Pricing of petroleum and LPG
- May 22, 2022
- Posted by: OptimizeIAS Team
- Category: DPN Topics
Pricing of petroleum and LPG
Section: Monetary Policy
Consumer Price Index (CPI) surged to an eight-year high of 7.79 per cent in April, while producers’ inflation based on Wholesale Price Index (WPI) crossed all-time high in the latest series at over 15 per cent in April.
Recently Government took several steps to curb Inflation:
- Reduction of the Central Excise Duty on petrol by ₹8 per litre and on diesel by ₹6 per litre. (the reduction has been done in the cess and not in the Basic Excise Duty).
- Subsidy on cylinder-Ujjawla beneficiaries will get a subsidy of ₹200 per cylinder for consumption up to 12 cylinders a year.
- Reduction of Customs duty on raw materials for plastic, iron and steel.
Pricing of petroleum:
- Base price-India imports almost no petrol or diesel. It imports crude. But the price paid on fuel is based largely on import parity price, or the price you would pay if India were to be actually importing petrol or diesel
Oil refiners, who make these products (petrol and diesel) in India, are paid what is called a Refinery Gate Price (RGP) based on the Trade Parity Price (TPP) which is a weighted average of the Import Parity Price (IPP) and the Export Parity Price (EPP). IPP is the price importers would pay if they actually imported the product. So, it includes not just the cost of the fuel itself, but also freight charges, insurance, customs duty and port charges. EPP is what somebody actually exporting the product would get. IPP has an 80% weight and EPP only 20% in the TPP.
Implication-Indian refiners would get this benefit without incurring the duty itself. This partly explains why they have actually become more profitable at a time when their raw material (crude oil) is becoming more expensive.
The Centre charges excise duty on the base price –accounting for 26 per cent and 23 percent of the final price of petrol and diesel, respectively. There are four components of the Central Excise Duty on petrol and diesel.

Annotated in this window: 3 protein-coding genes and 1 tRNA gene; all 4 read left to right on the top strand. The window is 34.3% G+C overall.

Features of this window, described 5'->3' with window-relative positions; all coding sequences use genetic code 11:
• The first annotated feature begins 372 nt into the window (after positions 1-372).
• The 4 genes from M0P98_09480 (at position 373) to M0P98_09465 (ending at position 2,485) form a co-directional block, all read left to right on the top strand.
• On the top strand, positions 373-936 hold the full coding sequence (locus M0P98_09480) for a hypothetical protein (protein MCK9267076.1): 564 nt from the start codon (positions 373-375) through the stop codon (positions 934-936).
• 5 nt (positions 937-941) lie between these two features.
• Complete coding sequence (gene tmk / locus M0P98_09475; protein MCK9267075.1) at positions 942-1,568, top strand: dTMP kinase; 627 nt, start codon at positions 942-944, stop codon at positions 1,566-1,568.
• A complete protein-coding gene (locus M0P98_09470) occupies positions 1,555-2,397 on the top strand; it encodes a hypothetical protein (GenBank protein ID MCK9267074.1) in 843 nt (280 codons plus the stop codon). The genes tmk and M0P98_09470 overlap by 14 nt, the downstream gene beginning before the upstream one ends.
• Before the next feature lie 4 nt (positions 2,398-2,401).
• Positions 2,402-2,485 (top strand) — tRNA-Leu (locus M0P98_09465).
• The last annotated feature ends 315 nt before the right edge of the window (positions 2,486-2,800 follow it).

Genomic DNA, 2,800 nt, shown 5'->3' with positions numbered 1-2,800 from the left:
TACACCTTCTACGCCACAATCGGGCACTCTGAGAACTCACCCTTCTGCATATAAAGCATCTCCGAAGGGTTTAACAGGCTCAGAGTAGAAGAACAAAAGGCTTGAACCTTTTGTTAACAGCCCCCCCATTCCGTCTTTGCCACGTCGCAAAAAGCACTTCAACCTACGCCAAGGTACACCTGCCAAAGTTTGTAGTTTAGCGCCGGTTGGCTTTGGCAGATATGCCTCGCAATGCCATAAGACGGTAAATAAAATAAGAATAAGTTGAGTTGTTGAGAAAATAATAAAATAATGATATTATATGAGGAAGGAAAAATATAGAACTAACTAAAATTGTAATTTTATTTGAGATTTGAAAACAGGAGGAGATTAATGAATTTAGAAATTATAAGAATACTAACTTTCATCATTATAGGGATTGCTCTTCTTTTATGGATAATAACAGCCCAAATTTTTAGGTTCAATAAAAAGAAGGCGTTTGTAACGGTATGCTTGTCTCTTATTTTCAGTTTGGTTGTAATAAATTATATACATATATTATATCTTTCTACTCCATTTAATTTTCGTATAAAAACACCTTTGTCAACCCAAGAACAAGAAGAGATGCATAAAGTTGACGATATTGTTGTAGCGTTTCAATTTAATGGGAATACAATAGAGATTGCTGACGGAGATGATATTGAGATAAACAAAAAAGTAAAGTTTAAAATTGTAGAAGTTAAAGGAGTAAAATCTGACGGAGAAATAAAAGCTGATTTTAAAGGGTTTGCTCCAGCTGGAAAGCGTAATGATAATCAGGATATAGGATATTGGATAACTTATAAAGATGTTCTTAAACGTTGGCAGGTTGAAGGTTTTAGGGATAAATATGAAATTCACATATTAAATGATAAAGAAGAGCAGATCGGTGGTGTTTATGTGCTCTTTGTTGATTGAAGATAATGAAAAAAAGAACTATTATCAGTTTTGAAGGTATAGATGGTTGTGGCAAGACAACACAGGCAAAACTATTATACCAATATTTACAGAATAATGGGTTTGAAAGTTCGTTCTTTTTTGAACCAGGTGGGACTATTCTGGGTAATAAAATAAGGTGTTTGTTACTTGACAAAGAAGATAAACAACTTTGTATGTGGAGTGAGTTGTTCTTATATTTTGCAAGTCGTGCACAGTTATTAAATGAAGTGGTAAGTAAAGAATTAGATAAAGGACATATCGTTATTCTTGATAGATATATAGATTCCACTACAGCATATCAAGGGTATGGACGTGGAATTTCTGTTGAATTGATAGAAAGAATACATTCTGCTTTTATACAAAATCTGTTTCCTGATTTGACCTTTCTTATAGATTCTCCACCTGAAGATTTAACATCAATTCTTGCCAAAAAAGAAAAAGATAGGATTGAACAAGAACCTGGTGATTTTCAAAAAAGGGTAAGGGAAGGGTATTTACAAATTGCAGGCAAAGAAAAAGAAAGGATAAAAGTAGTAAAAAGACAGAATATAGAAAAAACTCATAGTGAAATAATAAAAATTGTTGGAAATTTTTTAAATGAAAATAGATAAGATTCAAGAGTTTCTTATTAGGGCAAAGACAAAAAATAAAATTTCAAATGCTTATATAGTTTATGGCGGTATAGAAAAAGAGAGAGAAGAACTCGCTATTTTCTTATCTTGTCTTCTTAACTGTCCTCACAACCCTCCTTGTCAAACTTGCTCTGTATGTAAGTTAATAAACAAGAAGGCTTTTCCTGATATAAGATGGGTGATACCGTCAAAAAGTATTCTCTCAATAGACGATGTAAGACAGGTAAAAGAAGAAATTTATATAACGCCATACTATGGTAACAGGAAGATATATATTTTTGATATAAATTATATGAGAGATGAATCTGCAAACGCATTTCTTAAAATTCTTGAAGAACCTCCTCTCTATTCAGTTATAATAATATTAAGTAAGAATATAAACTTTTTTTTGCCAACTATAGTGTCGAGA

- Basic Excise Duty-Centre levies excise at specific rate , that is, Rs X a litre and States/Union Territories levy at ad valorem, that is, at a percentage of the total value.
- Special Additional Excise Duty
- Agriculture Infrastructure & Development Cess (AIDC)
- Road and Infrastructure cess
Among these four components, money collected through the Basic Excise Duty is part of the Devolution Pool.
The dealer’s commission-amounts to another 4 and 3 percent of the selling price of the two petroleum products.
The States levy value-added tax (VAT) -on the cost of petrol and diesel, including excise duty and dealer’s commission.
|Import Parity Price (IPP) – IPP represents the price that importers would pay in case of actual import of product at the respective Indian ports and includes the elements of Free on Board (FOB) price + Ocean Freight + Insurance + Custom Duties + Port Dues, etc.
Export Parity Price (EPP) – EPP represents the price which oil companies would realize on export of petroleum products. This includes FOB price + Advance License benefit or ALB for duty free import of crude oil pursuant to export of refined products. Consequent to abolition of Customs Duty of Crude oil effective 25.06.2011, the ALB is currently zero.
Trade Parity Price (TPP) – TPP consists of 80% of Import Parity Price and 20% of Export Parity Price.
Pricing of LPG:
The price of LPG is revised in India as per a formula known as import parity price (IPP). The common practice is to revise the price of LPG cylinders on a month-on-month basis.
The IPP is calculated as per Saudi Aramco’s LPG price, the world’s largest producer. The price includes costs like free on board (FOB) price, ocean freight, custom duties, port charges and insurance cost among other things. The price thus calculated in US dollars is then converted to Indian rupees.
To the international price, charges added domestically include inland freight costs, Oil companies’ margins, bottling costs, marketing expenses, dealer commissions and the Goods and Services Tax (GST). The final price thus calculated gives the retail selling price for non-subsidised cooking gas cylinders for consumers across different states.
Many people in India avail subsidies offered by the central government on LPG cylinders. The subsidy amount is subject to change from one month to the next based on the international price of LPG and fluctuations in currency value.
An increase in international LPG prices or weakness in the rupee, or both, translates into higher LPG prices in India.
The international price for LPG fluctuates in accordance with the price of its main raw material, crude oil.
|The Refinery Gate Price (RGP) of kerosene sold in the public distribution system is based on IPP.